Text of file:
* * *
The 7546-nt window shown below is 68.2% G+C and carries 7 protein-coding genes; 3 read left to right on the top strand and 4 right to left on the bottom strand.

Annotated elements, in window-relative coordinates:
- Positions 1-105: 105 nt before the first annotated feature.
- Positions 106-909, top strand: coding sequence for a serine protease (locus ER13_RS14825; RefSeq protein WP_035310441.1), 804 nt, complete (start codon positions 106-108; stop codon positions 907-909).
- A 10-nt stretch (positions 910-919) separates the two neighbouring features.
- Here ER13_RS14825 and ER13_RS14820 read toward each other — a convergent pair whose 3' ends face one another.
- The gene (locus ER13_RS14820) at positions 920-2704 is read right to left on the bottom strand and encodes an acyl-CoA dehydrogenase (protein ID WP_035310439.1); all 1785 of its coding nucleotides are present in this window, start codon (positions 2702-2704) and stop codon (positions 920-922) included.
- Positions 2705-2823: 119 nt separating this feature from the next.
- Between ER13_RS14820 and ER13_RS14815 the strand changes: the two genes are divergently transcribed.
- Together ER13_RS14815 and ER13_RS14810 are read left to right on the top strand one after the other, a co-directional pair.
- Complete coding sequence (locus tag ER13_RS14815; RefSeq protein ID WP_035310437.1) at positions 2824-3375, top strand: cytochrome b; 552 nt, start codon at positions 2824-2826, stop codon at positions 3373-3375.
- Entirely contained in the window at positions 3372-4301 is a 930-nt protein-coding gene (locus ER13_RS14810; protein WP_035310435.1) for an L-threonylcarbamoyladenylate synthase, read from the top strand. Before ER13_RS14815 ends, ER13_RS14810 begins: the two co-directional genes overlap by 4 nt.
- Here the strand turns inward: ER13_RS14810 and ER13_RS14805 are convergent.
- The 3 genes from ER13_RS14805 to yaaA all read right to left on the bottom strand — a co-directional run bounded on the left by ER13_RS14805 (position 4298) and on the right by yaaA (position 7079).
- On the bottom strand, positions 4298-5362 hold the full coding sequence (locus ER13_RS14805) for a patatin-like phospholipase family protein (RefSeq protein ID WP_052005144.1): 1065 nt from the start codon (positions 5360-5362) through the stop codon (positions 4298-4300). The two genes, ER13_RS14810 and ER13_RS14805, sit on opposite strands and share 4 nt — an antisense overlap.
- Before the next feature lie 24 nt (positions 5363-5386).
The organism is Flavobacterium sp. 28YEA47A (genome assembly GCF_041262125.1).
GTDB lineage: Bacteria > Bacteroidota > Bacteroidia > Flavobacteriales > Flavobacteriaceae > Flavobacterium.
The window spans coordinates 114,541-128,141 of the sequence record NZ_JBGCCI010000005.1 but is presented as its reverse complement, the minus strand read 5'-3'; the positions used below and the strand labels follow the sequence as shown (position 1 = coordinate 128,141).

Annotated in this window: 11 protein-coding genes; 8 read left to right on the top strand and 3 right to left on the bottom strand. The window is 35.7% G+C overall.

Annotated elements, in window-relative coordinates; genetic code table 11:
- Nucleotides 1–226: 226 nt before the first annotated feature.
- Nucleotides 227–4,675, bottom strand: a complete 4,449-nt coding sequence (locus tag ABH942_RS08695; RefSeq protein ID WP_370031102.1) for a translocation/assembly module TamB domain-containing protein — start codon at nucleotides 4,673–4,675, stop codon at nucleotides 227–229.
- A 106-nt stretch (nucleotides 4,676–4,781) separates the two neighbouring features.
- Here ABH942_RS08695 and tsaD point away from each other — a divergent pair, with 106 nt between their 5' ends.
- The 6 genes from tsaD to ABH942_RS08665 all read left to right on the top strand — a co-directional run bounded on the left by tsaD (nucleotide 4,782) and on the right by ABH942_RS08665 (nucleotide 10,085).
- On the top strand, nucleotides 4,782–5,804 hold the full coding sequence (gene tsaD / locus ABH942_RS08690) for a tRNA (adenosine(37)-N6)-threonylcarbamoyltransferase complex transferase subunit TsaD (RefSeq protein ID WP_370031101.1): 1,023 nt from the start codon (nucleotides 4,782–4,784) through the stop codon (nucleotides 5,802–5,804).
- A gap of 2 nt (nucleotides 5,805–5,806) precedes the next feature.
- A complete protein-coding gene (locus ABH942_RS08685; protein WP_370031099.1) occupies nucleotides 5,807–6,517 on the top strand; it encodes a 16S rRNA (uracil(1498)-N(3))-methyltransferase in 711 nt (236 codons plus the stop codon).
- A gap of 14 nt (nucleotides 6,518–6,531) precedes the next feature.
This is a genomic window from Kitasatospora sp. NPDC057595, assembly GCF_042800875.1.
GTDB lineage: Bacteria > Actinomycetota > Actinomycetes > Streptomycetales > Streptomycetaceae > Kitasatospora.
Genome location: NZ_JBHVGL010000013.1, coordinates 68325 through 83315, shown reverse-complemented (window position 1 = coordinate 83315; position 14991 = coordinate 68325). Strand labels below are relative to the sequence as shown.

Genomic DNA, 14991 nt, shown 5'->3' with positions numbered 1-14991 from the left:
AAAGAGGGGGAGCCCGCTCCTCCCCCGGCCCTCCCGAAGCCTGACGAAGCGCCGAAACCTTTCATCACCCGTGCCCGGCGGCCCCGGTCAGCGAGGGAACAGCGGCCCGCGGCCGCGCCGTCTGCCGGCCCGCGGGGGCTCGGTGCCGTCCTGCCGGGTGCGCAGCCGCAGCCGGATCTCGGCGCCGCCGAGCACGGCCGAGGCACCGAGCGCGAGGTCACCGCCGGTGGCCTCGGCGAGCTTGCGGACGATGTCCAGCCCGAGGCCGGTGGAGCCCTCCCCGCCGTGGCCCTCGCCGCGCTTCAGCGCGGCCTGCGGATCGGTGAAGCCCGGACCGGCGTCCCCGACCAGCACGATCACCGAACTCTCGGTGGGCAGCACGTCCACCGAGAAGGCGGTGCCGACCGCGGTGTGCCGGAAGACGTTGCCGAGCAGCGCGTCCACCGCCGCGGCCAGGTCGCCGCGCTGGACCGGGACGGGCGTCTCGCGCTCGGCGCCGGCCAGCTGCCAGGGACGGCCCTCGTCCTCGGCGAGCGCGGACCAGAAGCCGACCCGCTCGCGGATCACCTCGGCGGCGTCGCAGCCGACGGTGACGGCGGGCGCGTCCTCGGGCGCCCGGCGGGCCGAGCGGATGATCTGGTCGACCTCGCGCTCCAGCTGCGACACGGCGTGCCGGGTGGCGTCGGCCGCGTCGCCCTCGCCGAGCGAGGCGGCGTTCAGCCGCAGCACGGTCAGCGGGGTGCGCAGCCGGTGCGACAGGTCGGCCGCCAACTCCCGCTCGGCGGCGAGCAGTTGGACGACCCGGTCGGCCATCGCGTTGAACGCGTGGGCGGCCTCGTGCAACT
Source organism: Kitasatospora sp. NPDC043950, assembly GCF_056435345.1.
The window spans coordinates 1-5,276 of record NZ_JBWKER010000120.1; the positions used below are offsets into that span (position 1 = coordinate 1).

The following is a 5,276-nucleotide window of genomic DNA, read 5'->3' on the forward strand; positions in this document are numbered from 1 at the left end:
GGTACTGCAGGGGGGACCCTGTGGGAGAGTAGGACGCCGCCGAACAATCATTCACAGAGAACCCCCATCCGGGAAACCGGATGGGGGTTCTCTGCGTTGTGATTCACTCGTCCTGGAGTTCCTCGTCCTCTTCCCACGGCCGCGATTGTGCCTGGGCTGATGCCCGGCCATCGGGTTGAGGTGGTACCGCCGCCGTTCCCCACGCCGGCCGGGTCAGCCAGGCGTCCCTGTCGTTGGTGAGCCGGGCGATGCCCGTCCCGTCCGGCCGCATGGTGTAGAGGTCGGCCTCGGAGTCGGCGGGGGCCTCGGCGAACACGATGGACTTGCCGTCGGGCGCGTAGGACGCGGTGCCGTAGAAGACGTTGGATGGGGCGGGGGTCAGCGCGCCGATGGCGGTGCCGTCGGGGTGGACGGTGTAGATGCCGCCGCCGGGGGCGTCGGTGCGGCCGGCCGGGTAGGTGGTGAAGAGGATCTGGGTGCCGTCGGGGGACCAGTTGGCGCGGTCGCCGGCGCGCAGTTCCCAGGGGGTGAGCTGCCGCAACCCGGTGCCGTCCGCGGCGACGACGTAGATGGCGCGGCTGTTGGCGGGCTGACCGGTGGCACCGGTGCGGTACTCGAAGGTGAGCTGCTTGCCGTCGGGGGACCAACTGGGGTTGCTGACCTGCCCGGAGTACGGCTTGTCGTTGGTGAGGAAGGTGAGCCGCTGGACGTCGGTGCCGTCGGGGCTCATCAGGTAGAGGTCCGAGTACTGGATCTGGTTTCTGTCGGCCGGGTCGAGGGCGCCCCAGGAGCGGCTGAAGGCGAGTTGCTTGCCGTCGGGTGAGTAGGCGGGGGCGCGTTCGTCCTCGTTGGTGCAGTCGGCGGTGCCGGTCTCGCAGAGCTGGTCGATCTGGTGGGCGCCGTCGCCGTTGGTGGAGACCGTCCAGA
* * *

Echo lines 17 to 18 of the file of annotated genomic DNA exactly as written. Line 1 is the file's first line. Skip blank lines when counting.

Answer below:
The organism is Flavobacterium sp. 28YEA47A (genome assembly GCF_041262125.1).
GTDB lineage: Bacteria > Bacteroidota > Bacteroidia > Flavobacteriales > Flavobacteriaceae > Flavobacterium.